OK, so there’s not really an awful lot to actually spoil, but as I’m going to be jabbering on about the entire series there might be something in here you wanted to see for yourself first (assuming you haven’t already) so consider this fair warning!
SeHa Girls (available to watch on Crunchyroll US) is *deep breath* the story of anthropomorphic representations of old Sega hardware as they go to a “school” that they must graduate from by entering the world of various Sega games, ranging from the retro-tastic Virtua Fighter (yep, the first one) through to a nigh-infomercial episode on popular free-to-play title Chain Chronicle. There’s only thirteen episodes in total, and they all last less than ten minutes if you skip the (catchy) intro and ending tunes.
That could easily have been it – a quick cash-in show of nothing in particular designed to pull at the heartstrings of Sega fans – and it is true that the show does ultimately exist to push the surprisingly extensive range of merchandise and tie-ins consisting of anything from figures to CDs to blu-rays to Phantasy Star Online 2 outfits, but, and I do feel a little weird saying this, the show comes across as having a genuine, honest, affection of all things Sega – and not just the sort of “love” that’d come from a quick Google of the most superficial parts of the company’s back catalogue either. Even the character designs (by the chap responsible for turning voice synthesiser software into hyper-popular cute girls) have neat little references to their console namesakes, such as the almost-VMU on Dreamcast’s belt or Mega Drive’s controller button hair slide. However deep your love for Sega goes, from the most casual of acquaintances to a white-hot passion that can only be sated by Segata Sanshiro himself, SeHa Girls has a joke, cameo, or I-sure-hope-you’re-screencapping-this reference to suit.
As for the anime itself? Well, I’ll be the first to admit that I honestly don’t watch much TV at all so I’m in no position to compare it to any other shows – anime or otherwise – that have come before or after it. But I can tell you that SeHa Girls is formulaic and straightforward, and the main trio settle comfortably into typical shy/cool/cute roles within about a second of meeting each other and remain this way in 99.9% of situations for the rest of the series. But even so the show does still come across as sweet, earnest, and ultimately likeable – and with the episodes being so short it never has the chance to overstay its welcome or dwell on a weak storyline (I’d say the Border Break/Sonic two-parter was the worst of the bunch).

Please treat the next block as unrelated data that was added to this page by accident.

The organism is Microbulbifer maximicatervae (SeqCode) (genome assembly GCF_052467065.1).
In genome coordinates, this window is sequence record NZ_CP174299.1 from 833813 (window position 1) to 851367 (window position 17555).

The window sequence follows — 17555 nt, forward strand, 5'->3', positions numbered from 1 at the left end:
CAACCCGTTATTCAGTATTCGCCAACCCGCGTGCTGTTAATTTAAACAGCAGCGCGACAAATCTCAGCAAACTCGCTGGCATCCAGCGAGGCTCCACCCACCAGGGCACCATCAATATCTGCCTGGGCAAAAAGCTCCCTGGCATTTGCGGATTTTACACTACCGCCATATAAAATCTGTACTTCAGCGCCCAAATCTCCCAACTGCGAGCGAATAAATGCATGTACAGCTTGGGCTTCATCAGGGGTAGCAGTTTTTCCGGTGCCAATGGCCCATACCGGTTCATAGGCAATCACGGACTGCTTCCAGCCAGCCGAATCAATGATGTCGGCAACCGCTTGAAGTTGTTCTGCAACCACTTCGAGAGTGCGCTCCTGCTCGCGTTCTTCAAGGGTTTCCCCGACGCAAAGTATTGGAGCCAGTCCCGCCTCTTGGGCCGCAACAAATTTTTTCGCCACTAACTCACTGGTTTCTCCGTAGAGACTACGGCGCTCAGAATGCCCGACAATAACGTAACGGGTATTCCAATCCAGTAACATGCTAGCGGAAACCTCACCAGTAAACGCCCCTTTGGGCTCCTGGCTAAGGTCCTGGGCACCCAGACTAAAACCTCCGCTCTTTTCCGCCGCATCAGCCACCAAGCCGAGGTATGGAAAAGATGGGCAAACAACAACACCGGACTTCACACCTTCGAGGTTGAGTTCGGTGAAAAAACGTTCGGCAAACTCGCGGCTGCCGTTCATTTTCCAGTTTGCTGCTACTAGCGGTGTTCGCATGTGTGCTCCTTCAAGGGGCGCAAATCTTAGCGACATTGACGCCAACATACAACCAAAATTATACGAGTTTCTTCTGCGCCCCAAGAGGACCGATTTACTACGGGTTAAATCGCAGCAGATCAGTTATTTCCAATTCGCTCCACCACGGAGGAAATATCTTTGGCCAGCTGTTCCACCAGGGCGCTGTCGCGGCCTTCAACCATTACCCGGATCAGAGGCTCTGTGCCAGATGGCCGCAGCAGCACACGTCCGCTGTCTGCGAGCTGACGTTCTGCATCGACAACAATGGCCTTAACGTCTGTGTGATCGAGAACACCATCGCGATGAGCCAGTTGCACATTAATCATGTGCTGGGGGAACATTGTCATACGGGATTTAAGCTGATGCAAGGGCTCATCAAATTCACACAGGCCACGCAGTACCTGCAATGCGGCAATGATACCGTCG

Then last episode throws a real curveball in there, as it turns out that for all the fun the girls have been having they’re actually the living embodiment of the ideas behind the consoles they represent, and now have to cross over into the real world to bring gaming joy to everyone as the hardware we all grew up with. I found my (gaming) life flashing before my eyes in chronological order, starting with the Mega Drive I was given for my birthday as a child through to the Dreamcast I preordered import games for with the wages from my first job. Suddenly this silly little show was not only making me say goodbye to these chipper characters but also stirring up fond memories of my own at the same time.
“Can I be good hardware?” Dreamcast wonders before she steps into the light. I found myself thinking of the times I spent playing Soul Calibur with my brother or negotiating phone line use with my mum to have an evening on Phantasy Star Online. “Of course you
are were are!” I internally shout, glancing over to my own Dreamcast as if it was actually waiting for a reply.
But the show wasn’t finished with me yet.
You see, there’s a short RPG-like conversation at the end of the final episode, with a dad introducing his young son to the Dreamcast for the first time… and while it’ll no doubt get me some ribbing on Twitter, I have to admit I started to cry. Tears started rolling down my face, puzzling my six year old son no end. The six year old son I sit and play Dreamcast games with. That dad, a fictional man from the other side of the world sharing his gaming treasures with his equally fictional son, was me*.
SeHa Girls is a silly piece of “fluff” TV, designed to trade on gamer nostalgia to shift an ever-increasing range of goods on fans and generate profits for Sega. But the show also really, really, loves its source material – and it knows you do too.
*For the record – I’m not male. Or Japanese.